During the Holocaust, the SS murdered at least 152,000 people at the Chelmno killing center, about 30 miles northwest of Lodz, Poland. It was the first stationary facility where poison gas was used for mass murder of Jews. The killing center consisted of a manorial estate in the town of Chelmno and a nearby large forest clearing. Camp staff and guards were housed in other buildings in town. The estate and the forest camp were encircled by high wooden fences.
The SS and police began killing operations at Chelmno on December 8, 1941. Initially, the victims were Jewish residents of nearby areas transported to Chelmno by truck. SS officials, often wearing white coats like physicians, told the deportees that they would go to Germany as laborers, but first had to bathe. The Jews were led into the house where they were forced to undress and hand over their valuables. Guards directed the naked prisoners down a ramp into the back of a large truck that could hold 50-70 persons. When the truck was full, the doors were closed and sealed. A mechanic attached a tube to the van's exhaust pipe and started the engine, pumping carbon monoxide gas into the truck to kill the prisoners by asphyxiation. After the tube was detached, the van, now full of corpses, was driven to the forest camp, where the bodies were dumped into mass graves. Any prisoners still alive were shot.
On January 16, 1942, the SS and police began to deport Jews in crowded freight trains from the Lodz ghetto to Chelmno. These transports included Jews originally from Germany, Austria, Bohemia and Moravia, and Luxemburg. Other victims murdered at Chelmno included thousands of Roma (Gypsies), as well as several hundred Poles and Soviet prisoners of war. Several dozen Jewish prisoners were forced to remove corpses from the gas vans and bury them in mass graves. Because the graves quickly filled and the smell of decomposing bodies began to permeate nearby villages, in summer 1942 the SS and police ordered that bodies instead be burned on open air “ovens” made of rail track. Periodically, SS and police officials would murder these forced laborers and replace them with new arrivals.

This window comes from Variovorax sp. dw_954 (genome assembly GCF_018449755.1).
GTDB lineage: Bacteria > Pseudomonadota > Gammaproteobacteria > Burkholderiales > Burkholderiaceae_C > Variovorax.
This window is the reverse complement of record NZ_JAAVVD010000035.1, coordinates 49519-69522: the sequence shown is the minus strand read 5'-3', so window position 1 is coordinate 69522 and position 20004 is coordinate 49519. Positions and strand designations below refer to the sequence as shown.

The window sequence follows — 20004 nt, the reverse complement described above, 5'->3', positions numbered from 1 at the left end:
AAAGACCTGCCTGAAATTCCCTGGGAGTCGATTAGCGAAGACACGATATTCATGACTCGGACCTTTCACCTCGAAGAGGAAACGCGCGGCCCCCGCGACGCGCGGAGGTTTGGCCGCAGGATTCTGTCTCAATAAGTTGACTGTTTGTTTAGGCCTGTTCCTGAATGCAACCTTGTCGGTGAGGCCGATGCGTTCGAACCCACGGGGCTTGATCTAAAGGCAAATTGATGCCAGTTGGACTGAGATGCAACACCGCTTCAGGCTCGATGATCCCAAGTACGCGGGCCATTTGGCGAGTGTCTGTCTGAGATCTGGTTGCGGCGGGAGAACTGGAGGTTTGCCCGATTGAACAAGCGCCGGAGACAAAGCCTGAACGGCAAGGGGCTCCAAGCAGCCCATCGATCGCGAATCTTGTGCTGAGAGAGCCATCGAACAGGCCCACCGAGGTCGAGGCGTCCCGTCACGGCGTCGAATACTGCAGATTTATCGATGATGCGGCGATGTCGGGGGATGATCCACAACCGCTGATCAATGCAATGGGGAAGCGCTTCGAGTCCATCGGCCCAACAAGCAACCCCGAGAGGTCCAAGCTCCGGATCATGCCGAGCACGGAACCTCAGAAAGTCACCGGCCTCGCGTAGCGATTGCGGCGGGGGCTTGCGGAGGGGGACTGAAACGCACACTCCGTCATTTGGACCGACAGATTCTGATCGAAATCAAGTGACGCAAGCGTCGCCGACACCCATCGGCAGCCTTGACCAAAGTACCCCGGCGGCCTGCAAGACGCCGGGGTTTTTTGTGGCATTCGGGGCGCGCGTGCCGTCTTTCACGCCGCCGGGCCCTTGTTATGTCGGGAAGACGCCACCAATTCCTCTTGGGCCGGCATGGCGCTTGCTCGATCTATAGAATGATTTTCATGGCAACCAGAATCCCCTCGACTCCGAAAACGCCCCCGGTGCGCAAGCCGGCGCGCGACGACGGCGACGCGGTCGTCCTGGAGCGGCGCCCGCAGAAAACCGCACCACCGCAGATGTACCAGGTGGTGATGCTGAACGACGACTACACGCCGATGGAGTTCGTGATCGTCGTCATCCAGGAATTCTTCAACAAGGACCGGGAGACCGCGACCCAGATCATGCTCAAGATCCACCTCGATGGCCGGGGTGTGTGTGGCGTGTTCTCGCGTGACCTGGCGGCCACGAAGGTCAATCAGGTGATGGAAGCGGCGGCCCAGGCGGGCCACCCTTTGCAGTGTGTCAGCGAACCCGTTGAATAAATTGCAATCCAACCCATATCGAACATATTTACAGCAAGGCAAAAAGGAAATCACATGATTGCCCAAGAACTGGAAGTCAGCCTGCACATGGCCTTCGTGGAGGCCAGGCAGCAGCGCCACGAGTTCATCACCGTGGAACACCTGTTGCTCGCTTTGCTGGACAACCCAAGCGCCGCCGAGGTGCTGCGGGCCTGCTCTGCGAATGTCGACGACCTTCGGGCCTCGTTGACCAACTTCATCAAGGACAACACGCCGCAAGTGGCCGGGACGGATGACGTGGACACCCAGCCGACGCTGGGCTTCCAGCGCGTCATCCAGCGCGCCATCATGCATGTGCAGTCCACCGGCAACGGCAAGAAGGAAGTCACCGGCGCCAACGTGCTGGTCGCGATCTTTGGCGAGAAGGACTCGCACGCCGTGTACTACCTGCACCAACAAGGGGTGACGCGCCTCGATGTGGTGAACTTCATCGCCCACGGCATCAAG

The SS and police conducted killing operations in Chelmno until March 1943 and then again for a brief period in June-July 1944 to facilitate the liquidation of the Lodz ghetto. Beginning in September 1944, a group of Jewish prisoners was forced to exhume and cremate any remaining corpses from the mass graves to obliterate evidence of mass murder. The SS and police shot about half of the 80-man detachment after this work was done. The Germans abandoned the Chelmno killing center on January 17, 1945, as the Soviet army approached.